Carburetor Icing Most Likely Caused the November 2011 Waterloo Helicopter Crash

GATINEAU, QC, Sept. 5, 2012 /CNW/ - Citing engine failure as the cause of a Robinson R22 helicopter crash in November of 2011, the Transportation Safety Board of Canada (TSB) today released its report (A11O0222) on the accident near the Region of Waterloo International Airport, in Waterloo, Ontario.

"Environmental conditions were conducive to serious carburetor icing," said Ewan Tasker, Investigator-in-Charge. "There were no pre-impact mechanical failures or system malfunctions that would have contributed to this accident, so the ice accumulation likely led to engine failure."

On 28 November 2011, the helicopter was departing the Region of Waterloo International Airport, Ontario, for a local training flight with a student and instructor on board. Approximately 1 minute after take-off, the helicopter crashed in a drainage swamp on airport property, fatally injuring the instructor and seriously injuring the student.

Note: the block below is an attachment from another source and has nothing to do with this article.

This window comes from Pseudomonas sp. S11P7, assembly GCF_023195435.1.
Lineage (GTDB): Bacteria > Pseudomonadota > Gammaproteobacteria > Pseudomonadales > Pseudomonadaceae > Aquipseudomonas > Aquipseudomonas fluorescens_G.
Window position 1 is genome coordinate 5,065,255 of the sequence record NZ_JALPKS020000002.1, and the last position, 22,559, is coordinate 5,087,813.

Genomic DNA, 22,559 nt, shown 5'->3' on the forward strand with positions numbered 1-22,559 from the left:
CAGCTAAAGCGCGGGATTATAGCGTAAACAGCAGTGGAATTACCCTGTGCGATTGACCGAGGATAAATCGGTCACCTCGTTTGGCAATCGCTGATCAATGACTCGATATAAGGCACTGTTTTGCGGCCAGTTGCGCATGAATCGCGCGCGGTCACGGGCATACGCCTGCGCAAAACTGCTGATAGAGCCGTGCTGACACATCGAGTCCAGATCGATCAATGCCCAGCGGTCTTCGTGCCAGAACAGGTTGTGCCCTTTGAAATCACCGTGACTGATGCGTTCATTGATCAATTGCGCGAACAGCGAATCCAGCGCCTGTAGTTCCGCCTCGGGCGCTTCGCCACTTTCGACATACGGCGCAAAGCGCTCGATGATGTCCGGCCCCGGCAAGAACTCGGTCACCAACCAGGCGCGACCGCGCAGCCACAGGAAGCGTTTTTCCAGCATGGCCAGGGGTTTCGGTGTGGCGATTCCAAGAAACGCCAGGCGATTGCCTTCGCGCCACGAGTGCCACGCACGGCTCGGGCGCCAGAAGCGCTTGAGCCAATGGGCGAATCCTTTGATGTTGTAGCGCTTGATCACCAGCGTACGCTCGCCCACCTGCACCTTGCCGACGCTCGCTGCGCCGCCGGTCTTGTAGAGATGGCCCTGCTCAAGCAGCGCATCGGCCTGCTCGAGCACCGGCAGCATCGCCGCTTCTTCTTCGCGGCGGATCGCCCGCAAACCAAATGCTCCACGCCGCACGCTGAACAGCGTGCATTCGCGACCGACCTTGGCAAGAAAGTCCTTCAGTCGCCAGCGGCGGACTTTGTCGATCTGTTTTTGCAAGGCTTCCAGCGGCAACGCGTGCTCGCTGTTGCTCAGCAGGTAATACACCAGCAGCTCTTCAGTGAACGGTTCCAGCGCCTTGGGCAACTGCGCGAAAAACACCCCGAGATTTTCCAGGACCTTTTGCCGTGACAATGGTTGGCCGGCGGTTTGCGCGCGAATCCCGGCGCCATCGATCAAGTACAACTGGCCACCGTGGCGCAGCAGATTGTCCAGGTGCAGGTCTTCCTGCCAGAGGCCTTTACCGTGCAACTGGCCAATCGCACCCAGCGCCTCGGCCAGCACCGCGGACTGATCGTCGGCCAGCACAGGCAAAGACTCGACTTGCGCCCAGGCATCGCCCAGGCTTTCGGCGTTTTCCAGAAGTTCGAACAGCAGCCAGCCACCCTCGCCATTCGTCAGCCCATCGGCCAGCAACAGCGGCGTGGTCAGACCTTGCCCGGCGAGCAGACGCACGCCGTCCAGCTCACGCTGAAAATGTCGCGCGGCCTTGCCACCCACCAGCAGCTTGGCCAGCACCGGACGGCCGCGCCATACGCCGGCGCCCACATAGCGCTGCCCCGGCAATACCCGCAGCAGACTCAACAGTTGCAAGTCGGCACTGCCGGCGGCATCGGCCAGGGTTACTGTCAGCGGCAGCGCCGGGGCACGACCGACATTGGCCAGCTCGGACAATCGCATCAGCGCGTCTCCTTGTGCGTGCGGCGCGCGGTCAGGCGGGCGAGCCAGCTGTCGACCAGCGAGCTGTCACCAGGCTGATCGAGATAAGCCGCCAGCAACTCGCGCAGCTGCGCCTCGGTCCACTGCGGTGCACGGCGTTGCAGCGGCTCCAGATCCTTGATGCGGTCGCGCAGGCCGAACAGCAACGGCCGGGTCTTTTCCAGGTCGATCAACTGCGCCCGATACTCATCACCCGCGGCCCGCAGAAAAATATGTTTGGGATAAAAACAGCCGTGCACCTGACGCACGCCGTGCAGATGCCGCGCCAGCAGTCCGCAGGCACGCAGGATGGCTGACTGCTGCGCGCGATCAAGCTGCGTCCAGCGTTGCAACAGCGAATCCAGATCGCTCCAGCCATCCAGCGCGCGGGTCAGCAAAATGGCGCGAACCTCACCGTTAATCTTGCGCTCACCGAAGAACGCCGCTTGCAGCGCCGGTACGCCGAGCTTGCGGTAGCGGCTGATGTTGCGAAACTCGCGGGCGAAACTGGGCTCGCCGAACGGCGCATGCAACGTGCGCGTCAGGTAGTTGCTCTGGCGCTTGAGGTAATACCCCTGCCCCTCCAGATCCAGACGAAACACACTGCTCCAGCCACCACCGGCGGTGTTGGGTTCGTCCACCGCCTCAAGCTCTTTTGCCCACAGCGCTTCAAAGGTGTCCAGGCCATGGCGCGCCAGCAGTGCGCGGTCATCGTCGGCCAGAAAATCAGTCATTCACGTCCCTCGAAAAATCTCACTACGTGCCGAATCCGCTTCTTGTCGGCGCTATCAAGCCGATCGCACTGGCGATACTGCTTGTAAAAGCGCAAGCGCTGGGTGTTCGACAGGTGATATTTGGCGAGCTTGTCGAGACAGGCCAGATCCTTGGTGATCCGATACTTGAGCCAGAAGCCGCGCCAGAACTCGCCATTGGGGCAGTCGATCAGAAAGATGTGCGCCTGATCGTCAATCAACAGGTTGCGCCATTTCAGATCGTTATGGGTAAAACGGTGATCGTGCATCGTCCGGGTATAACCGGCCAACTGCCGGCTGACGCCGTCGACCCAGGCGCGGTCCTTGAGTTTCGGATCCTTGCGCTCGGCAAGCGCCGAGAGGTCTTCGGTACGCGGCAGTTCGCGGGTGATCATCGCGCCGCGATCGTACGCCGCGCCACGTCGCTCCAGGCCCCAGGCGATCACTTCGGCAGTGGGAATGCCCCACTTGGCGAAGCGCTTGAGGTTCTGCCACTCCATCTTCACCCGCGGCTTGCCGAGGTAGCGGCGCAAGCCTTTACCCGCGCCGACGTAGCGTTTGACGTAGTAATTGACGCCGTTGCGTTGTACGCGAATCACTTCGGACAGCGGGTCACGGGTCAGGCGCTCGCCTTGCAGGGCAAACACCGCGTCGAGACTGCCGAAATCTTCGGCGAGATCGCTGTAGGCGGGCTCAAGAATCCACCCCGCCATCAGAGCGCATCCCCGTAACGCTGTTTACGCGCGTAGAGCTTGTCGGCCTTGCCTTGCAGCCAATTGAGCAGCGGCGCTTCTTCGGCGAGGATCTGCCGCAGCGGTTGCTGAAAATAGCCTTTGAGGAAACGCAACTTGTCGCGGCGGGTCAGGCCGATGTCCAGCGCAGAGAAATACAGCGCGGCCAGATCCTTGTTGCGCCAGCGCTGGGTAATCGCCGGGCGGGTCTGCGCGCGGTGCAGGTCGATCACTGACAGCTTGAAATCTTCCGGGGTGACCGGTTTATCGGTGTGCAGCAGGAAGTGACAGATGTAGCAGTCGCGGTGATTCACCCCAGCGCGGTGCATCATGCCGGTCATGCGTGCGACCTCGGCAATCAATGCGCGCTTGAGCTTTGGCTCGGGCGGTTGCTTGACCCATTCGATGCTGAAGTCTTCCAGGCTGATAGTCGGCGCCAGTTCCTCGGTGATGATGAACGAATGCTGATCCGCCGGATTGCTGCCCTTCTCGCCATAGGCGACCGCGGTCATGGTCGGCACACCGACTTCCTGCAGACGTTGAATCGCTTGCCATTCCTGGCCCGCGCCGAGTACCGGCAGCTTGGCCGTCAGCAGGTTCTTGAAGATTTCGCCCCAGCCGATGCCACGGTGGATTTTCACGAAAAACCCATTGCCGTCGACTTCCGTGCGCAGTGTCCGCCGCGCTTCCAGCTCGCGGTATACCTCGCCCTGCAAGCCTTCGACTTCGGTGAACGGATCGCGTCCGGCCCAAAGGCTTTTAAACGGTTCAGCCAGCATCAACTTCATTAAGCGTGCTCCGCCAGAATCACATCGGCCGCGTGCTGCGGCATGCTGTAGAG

Following a series of accidents and incidents, the Robinson Helicopter Company issued safety notices to its operators to reduce the likelihood of carburetor icing. These are published on its website and at the back of the pilot's operating handbook.

The TSB is an independent agency that investigates marine, pipeline, railway and aviation transportation occurrences. Its sole aim is the advancement of transportation safety. It is not the function of the Board to assign fault or determine civil or criminal liability.


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